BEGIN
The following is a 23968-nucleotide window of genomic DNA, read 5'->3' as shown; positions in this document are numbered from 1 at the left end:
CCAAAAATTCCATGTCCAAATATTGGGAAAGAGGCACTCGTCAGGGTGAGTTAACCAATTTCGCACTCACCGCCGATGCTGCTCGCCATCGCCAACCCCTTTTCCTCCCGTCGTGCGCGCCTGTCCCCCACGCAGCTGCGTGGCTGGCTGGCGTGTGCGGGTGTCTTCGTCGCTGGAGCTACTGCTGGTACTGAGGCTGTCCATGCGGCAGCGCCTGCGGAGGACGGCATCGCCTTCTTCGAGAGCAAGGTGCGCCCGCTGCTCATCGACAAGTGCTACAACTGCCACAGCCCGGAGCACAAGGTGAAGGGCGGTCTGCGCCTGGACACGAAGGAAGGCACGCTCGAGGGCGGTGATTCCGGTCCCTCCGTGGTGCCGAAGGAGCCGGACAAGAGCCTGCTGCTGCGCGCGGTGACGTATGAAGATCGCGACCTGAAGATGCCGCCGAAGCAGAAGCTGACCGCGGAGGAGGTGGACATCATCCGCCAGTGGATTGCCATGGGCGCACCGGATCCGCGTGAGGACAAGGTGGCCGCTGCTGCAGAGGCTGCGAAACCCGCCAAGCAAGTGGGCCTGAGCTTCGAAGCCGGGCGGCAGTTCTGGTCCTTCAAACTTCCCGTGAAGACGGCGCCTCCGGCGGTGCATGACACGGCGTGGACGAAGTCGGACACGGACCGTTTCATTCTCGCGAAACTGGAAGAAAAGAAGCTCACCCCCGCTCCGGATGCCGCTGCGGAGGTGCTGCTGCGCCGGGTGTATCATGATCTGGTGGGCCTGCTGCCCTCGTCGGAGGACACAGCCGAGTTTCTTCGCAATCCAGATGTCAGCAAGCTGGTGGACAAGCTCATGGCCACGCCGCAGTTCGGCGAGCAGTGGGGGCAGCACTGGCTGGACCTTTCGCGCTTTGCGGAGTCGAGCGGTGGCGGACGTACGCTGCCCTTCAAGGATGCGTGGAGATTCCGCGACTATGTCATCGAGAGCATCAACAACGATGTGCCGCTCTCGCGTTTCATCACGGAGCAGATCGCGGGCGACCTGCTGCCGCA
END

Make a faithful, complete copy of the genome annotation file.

The following is a 23968-nucleotide window of genomic DNA, read 5'->3' as shown; positions in this document are numbered from 1 at the left end:
CCAAAAATTCCATGTCCAAATATTGGGAAAGAGGCACTCGTCAGGGTGAGTTAACCAATTTCGCACTCACCGCCGATGCTGCTCGCCATCGCCAACCCCTTTTCCTCCCGTCGTGCGCGCCTGTCCCCCACGCAGCTGCGTGGCTGGCTGGCGTGTGCGGGTGTCTTCGTCGCTGGAGCTACTGCTGGTACTGAGGCTGTCCATGCGGCAGCGCCTGCGGAGGACGGCATCGCCTTCTTCGAGAGCAAGGTGCGCCCGCTGCTCATCGACAAGTGCTACAACTGCCACAGCCCGGAGCACAAGGTGAAGGGCGGTCTGCGCCTGGACACGAAGGAAGGCACGCTCGAGGGCGGTGATTCCGGTCCCTCCGTGGTGCCGAAGGAGCCGGACAAGAGCCTGCTGCTGCGCGCGGTGACGTATGAAGATCGCGACCTGAAGATGCCGCCGAAGCAGAAGCTGACCGCGGAGGAGGTGGACATCATCCGCCAGTGGATTGCCATGGGCGCACCGGATCCGCGTGAGGACAAGGTGGCCGCTGCTGCAGAGGCTGCGAAACCCGCCAAGCAAGTGGGCCTGAGCTTCGAAGCCGGGCGGCAGTTCTGGTCCTTCAAACTTCCCGTGAAGACGGCGCCTCCGGCGGTGCATGACACGGCGTGGACGAAGTCGGACACGGACCGTTTCATTCTCGCGAAACTGGAAGAAAAGAAGCTCACCCCCGCTCCGGATGCCGCTGCGGAGGTGCTGCTGCGCCGGGTGTATCATGATCTGGTGGGCCTGCTGCCCTCGTCGGAGGACACAGCCGAGTTTCTTCGCAATCCAGATGTCAGCAAGCTGGTGGACAAGCTCATGGCCACGCCGCAGTTCGGCGAGCAGTGGGGGCAGCACTGGCTGGACCTTTCGCGCTTTGCGGAGTCGAGCGGTGGCGGACGTACGCTGCCCTTCAAGGATGCGTGGAGATTCCGCGACTATGTCATCGAGAGCATCAACAACGATGTGCCGCTCTCGCGTTTCATCACGGAGCAGATCGCGGGCGACCTGCTGCCGCA